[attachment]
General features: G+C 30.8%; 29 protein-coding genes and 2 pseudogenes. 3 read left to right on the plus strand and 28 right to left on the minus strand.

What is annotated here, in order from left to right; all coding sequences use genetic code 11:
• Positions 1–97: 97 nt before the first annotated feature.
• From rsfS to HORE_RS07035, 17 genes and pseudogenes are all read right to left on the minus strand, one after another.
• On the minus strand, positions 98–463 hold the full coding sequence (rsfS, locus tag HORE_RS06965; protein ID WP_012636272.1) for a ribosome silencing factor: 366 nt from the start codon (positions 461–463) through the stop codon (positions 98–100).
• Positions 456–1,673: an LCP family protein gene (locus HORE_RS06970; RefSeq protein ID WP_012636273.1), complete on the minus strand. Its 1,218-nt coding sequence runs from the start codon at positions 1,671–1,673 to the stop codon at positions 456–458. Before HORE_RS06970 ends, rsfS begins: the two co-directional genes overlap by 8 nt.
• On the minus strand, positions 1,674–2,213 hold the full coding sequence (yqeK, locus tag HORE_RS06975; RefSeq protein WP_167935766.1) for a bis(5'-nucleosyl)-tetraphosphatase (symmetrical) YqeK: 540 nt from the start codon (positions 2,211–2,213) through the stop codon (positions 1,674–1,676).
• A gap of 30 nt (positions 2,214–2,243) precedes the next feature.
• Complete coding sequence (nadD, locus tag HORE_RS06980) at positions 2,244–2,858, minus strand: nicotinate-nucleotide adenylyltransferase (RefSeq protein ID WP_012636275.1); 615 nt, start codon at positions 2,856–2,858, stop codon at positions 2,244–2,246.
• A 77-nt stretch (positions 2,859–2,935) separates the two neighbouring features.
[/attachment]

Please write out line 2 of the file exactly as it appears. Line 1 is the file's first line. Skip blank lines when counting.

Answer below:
What is annotated here, in order from left to right; all coding sequences use genetic code 11: